Issue 28 —

Nero 28 Winter 2012 

    Issue 28 –
    April 2012 164 Pages 0 Minutes of audio 0 Minutes of video
    In This Issue –
    Blue Is In Fashion This Year Abstract The Sound Of Scelsi The Man With Two Names Anti-Smithson Su Roma Adaptation
    Editor In Chief –
    Giuseppe Mohrhoff
    Nero - Issue 28  Nero - Issue 28  Nero - Issue 28  Nero - Issue 28  Nero - Issue 28  Issue 28  Nero - Issue 28

Our Take —

Nero is another one of those magazines that prefers to describe itself as ‘curated’ rather than ‘edited’. Fortunately for pedants, in this case it is pretty accurate since Nero is a magazine that concerns itself with culture; primarily with contemporary visual art and its related disciplines. 

A handsome quarterly edging into its seventh year of publication, it’s based in Italy and, as such, much of its bilingual content is devoted to the Italian art scene or approaches the international domain with an Italian slant. Under the guidance of Editor in Chief Giuseppe Mohrhoff, Nero’s editorial staff addresses its subject matter with more or less equal attention to visual impact and text. The latter is something of a mixed bag: a diverse range of contributors offering critical responses to the visual arts through to more personal texts that are –or have the feeling of- artist’s projects.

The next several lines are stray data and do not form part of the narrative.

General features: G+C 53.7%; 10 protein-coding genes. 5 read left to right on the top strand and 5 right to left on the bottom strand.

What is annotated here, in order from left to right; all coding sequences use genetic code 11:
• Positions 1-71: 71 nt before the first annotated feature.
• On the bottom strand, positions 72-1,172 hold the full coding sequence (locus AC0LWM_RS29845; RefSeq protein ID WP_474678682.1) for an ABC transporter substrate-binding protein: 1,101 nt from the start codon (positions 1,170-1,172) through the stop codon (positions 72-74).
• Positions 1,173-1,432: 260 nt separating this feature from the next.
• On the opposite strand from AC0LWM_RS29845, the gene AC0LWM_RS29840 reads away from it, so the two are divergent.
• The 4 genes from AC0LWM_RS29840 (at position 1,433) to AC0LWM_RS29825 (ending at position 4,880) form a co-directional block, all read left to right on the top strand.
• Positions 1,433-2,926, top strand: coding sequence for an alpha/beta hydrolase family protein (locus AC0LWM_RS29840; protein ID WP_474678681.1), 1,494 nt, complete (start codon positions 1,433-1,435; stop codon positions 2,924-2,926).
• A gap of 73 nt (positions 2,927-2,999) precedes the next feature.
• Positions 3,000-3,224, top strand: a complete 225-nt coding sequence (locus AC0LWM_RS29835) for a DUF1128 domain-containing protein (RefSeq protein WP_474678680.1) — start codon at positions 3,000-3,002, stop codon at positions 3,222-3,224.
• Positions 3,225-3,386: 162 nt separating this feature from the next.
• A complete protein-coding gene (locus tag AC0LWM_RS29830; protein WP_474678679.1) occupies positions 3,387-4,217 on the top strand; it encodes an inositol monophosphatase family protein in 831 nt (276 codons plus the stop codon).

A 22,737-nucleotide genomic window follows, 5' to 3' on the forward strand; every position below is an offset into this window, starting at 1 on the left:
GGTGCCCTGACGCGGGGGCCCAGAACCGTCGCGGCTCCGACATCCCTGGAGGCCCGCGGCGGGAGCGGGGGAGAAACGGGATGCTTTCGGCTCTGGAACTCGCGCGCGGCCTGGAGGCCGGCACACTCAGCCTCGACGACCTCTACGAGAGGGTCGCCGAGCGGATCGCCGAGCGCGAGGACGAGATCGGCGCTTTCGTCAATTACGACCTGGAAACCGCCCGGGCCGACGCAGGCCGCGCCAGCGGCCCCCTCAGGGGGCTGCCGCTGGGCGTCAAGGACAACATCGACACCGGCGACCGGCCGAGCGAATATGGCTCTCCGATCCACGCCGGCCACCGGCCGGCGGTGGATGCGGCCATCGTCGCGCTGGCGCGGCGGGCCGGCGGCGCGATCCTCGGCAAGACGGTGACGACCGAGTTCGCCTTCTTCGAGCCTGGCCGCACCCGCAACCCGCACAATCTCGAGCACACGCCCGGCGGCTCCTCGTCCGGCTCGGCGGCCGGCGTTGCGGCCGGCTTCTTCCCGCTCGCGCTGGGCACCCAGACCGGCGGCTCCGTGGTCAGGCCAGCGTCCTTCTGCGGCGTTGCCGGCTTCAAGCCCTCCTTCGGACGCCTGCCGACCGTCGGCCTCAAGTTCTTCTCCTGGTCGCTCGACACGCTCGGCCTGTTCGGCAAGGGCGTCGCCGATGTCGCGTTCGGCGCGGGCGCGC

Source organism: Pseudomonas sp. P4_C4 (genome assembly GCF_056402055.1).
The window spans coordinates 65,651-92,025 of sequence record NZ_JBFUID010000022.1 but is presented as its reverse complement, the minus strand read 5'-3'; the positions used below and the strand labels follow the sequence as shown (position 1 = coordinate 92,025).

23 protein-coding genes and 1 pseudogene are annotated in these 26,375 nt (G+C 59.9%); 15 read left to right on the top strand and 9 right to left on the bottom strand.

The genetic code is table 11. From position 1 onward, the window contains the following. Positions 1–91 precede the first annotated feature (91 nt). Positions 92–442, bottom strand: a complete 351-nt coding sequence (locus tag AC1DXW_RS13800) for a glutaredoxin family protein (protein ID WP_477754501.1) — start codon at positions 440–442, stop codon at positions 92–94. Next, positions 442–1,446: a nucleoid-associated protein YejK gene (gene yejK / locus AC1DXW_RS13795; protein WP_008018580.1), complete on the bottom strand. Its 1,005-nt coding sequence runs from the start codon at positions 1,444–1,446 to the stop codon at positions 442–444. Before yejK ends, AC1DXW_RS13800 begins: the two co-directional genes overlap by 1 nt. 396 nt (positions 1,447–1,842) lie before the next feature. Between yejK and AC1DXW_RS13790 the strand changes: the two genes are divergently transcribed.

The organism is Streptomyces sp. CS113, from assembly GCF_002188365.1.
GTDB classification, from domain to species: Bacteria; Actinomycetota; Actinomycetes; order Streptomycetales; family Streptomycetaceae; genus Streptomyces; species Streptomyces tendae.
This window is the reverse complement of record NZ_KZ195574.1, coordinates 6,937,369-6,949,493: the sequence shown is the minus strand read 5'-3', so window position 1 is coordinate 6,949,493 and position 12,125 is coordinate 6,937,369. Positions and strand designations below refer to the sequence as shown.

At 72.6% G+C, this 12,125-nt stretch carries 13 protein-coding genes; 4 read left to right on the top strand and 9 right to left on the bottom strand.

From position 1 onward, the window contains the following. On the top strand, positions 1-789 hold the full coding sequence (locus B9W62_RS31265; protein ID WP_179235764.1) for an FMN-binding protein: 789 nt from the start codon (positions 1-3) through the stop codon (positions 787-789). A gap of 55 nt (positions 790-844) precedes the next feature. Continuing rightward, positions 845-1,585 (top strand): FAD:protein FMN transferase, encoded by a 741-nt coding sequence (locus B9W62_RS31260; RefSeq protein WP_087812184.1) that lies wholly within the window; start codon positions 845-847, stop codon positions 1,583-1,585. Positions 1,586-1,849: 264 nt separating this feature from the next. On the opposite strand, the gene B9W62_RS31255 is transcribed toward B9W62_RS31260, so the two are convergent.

These, together with the visual content that also often takes the form of magazine pages becoming an exhibition platform for artists, reflect an overall position (or taste) of the title that tends towards conceptualism and intellectualism. In other words, Nero is something of a niche title that is likely to appeal to those who are in step with tenets of visual culture as a cerebral and questioning matter rather than simply providing pretty decoration for consumption. 

As such, it is a welcome contribution to those who are fairly informed and serious about contemporary visual culture and an important regional voice both showcasing and intrinsically documenting some of the key thinking and phenomena grabbing the attention of the Italian art world.  Naturally, it also serves as a useful organ of information on the visual arts in Italy, enabling the reader to remain up to date on interesting projects and initiatives, including those in smaller or more specialised locations off the beaten track from the usual museal routes. 

Categories –

Website –